Reducing the number of products you offer is not a sign of a thriving company. At least, that’s the usual way of reading corporate tea leaves. No one has ever accused Tesla of normalcy. The company announced this week that Tesla’s standard range cars are no longer available new, and “long-range” is the base trim going forward. Tesla cut prices on the long-range rides as part of the pricing/model restructure. Gildshire wanted to learn all there was to know about these (and other) changes in the Tesla product culture. We enlisted Car and Driver’s help for some of the research, and Business Insider for more help with the project.
Did the changes surprise Gildshire? I mean besides the fact that Tesla cut prices?
Yes, but on the one hand, we ought not to be surprised. Consistent with Tesla’s peripatetic pricing and product availability, these latest changes quietly appeared on Tesla’s website this week. The standard range cars are gone, and the long-range cars are each $8010 less expensive than they were a week ago.
What does this mean, bottom line?
Today (and we say that advisedly because things could change by tomorrow morning), the nice Model S is at eye level with gasoline-powered luxury cars made by other companies. The 370-mile Model S costs $81,190, and the 325-mile Model X is $86,190. Both cars were priced in the 100k neighborhood earlier this year.
Ludicrous mode (the feature that enables the top-line P90D Model S sedan to go 0-60 in under three seconds) is now standard in the performance trims, while it was $20,000 extra before. Both Model X and Model S performance trims cost $990 more now than last week. The Model S Performance is $101,190, and the Model X Performance can be yours for a mere $106,190. So, Tesla cut prices…in some ways.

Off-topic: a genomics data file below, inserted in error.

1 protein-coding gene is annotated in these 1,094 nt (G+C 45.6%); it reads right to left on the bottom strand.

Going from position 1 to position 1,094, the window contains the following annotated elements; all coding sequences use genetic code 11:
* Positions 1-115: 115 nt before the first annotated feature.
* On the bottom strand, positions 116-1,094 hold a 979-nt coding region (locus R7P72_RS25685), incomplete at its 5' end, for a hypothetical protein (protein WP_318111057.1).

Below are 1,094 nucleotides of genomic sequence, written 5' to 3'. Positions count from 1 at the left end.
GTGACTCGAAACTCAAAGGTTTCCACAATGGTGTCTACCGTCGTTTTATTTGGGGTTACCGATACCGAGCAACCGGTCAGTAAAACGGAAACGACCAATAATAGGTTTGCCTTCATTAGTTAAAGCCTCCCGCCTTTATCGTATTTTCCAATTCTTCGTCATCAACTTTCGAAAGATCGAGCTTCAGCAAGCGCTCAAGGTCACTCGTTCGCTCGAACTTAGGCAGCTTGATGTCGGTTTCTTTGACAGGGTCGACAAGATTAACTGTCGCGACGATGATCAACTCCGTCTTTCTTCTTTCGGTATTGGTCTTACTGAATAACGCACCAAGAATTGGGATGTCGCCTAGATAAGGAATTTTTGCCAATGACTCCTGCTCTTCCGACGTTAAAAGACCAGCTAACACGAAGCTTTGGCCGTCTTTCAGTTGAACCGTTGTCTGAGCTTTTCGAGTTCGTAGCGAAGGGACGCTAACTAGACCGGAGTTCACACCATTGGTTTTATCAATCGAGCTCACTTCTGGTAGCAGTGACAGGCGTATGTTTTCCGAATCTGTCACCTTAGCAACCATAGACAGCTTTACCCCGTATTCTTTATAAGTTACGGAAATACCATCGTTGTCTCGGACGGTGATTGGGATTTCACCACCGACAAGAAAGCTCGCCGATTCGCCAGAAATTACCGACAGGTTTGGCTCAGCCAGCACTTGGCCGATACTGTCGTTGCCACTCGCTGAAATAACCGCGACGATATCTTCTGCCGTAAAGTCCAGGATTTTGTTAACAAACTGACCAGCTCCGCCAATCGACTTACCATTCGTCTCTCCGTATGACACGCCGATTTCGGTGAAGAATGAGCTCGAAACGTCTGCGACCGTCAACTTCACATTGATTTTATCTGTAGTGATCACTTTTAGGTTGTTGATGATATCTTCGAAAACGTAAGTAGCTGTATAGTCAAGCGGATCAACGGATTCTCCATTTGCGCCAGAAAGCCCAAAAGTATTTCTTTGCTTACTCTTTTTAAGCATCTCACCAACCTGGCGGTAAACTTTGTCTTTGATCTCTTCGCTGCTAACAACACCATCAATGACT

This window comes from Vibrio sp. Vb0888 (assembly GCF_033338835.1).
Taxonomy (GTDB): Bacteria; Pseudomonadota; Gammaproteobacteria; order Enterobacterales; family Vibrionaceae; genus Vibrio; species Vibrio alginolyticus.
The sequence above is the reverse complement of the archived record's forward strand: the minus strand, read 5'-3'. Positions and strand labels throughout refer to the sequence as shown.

In short, seven days ago, performance trim came with or without ludicrous mode. That decision is no longer a part of the process.
Are there other changes?
Tesla’s purchase configurator now allows you, without clicking through a popup, to view the price of the car you’re choosing. Before, a theoretical (and entirely misleading) number factored in fuel savings and tax incentives. If you prefer that number, Tesla will still allow you to view it.
Do you want Tesla’s full self-drive computer? You don’t need to answer, because it comes with every car Tesla sells. That’s a good thing, but activating it is a $6000 option when ordered today. According to Elon Musk, it is “likely to increase over time,” if purchased as an add-on later. The trouble is, you still can’t use it right now. So you are out six grand and, when Elon Musk deems it ready, you can hope he’ll beam the magic signal over the Tesla information superhighway.
That’s a lot. Is there anything else?
Yes, white is now the only no-cost exterior paint among five choices.
Be sure to check back regularly with Gildshire’s Car and Motorcycle Magazine. Tesla-World is a movable feast, and no two weeks are alike. Will Tesla cut prices again next week? Or will they cut whole model lines? Stay tuned for more.